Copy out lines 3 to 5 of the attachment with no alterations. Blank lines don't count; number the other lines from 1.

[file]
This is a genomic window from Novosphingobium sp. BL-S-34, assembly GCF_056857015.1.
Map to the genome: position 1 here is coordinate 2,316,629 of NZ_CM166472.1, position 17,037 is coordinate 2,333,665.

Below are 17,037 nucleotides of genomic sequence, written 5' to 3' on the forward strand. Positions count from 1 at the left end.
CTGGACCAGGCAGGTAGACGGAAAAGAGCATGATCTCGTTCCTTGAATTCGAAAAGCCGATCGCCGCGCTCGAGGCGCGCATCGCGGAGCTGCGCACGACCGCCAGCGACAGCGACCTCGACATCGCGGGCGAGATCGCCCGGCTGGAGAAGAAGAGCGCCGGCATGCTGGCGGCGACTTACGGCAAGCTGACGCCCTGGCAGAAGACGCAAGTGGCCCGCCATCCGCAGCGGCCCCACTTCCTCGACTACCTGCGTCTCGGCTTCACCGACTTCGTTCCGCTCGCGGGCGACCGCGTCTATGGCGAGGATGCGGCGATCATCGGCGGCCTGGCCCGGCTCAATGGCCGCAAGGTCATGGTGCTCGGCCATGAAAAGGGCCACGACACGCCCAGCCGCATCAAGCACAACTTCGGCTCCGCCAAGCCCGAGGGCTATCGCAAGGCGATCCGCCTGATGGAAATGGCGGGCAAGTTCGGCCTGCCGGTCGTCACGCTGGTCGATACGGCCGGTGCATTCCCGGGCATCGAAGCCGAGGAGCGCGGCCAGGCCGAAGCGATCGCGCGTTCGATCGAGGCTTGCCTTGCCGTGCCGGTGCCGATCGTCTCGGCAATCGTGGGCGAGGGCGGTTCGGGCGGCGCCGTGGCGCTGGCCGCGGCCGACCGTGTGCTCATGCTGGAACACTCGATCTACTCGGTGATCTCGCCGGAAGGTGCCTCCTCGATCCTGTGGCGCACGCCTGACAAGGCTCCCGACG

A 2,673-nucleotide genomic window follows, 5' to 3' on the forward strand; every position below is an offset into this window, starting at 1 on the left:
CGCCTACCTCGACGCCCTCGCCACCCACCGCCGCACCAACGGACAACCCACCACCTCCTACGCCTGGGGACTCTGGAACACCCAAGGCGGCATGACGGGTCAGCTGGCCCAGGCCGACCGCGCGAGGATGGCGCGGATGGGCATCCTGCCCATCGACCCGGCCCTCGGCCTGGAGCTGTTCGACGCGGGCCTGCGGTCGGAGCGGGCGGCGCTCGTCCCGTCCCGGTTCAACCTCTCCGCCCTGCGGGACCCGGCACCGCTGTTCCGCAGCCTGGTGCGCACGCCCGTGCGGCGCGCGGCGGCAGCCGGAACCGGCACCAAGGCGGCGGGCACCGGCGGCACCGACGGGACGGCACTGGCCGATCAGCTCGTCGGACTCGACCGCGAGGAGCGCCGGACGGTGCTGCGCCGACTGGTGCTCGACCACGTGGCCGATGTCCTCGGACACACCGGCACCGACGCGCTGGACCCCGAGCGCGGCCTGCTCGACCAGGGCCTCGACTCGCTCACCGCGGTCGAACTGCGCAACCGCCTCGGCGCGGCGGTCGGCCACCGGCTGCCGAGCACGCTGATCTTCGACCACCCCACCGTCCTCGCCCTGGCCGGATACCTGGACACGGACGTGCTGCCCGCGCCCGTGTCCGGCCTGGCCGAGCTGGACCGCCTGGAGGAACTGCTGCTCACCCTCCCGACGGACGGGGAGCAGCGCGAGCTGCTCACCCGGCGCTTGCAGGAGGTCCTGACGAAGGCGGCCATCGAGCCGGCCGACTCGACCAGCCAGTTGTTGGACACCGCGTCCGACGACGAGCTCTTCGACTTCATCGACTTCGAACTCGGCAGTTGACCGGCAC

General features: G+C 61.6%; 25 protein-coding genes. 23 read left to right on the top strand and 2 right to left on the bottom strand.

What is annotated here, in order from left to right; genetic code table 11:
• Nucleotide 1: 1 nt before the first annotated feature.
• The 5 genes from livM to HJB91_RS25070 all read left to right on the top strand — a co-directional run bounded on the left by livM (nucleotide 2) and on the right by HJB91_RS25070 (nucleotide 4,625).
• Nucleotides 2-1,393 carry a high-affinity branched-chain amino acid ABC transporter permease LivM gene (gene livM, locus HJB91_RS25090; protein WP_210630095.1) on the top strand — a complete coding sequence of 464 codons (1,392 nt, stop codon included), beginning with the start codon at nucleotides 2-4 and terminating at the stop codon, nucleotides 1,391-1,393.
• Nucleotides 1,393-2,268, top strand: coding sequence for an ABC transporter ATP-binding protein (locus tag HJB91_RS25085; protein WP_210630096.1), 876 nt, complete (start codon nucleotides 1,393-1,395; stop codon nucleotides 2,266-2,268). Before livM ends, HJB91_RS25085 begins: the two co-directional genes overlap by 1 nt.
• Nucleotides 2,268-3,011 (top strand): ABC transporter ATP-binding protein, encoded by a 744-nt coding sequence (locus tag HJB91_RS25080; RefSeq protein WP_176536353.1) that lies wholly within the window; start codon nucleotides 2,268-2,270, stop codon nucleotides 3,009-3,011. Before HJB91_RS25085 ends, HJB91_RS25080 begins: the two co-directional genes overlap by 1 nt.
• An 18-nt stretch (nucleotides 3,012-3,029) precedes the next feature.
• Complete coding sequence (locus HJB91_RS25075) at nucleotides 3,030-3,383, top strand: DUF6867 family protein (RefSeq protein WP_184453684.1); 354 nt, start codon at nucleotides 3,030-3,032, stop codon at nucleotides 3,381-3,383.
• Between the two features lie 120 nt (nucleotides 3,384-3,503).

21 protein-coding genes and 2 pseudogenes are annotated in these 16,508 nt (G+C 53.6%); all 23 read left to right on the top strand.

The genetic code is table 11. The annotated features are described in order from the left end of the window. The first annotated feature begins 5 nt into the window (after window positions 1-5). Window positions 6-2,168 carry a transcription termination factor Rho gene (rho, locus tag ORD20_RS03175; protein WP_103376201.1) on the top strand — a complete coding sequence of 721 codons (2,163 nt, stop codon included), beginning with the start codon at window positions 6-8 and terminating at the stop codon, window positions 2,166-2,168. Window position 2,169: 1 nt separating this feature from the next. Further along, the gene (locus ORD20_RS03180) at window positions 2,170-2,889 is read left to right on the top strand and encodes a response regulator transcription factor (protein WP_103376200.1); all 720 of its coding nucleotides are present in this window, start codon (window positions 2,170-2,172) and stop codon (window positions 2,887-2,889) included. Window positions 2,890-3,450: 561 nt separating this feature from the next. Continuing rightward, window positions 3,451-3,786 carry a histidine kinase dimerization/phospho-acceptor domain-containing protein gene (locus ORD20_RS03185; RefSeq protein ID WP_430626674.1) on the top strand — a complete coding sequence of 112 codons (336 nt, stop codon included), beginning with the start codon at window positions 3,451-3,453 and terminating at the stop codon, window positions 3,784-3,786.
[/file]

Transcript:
Below are 17,037 nucleotides of genomic sequence, written 5' to 3' on the forward strand. Positions count from 1 at the left end.
CTGGACCAGGCAGGTAGACGGAAAAGAGCATGATCTCGTTCCTTGAATTCGAAAAGCCGATCGCCGCGCTCGAGGCGCGCATCGCGGAGCTGCGCACGACCGCCAGCGACAGCGACCTCGACATCGCGGGCGAGATCGCCCGGCTGGAGAAGAAGAGCGCCGGCATGCTGGCGGCGACTTACGGCAAGCTGACGCCCTGGCAGAAGACGCAAGTGGCCCGCCATCCGCAGCGGCCCCACTTCCTCGACTACCTGCGTCTCGGCTTCACCGACTTCGTTCCGCTCGCGGGCGACCGCGTCTATGGCGAGGATGCGGCGATCATCGGCGGCCTGGCCCGGCTCAATGGCCGCAAGGTCATGGTGCTCGGCCATGAAAAGGGCCACGACACGCCCAGCCGCATCAAGCACAACTTCGGCTCCGCCAAGCCCGAGGGCTATCGCAAGGCGATCCGCCTGATGGAAATGGCGGGCAAGTTCGGCCTGCCGGTCGTCACGCTGGTCGATACGGCCGGTGCATTCCCGGGCATCGAAGCCGAGGAGCGCGGCCAGGCCGAAGCGATCGCGCGTTCGATCGAGGCTTGCCTTGCCGTGCCGGTGCCGATCGTCTCGGCAATCGTGGGCGAGGGCGGTTCGGGCGGCGCCGTGGCGCTGGCCGCGGCCGACCGTGTGCTCATGCTGGAACACTCGATCTACTCGGTGATCTCGCCGGAAGGTGCCTCCTCGATCCTGTGGCGCACGCCTGACAAGGCTCCCGACG

A 2,673-nucleotide genomic window follows, 5' to 3' on the forward strand; every position below is an offset into this window, starting at 1 on the left: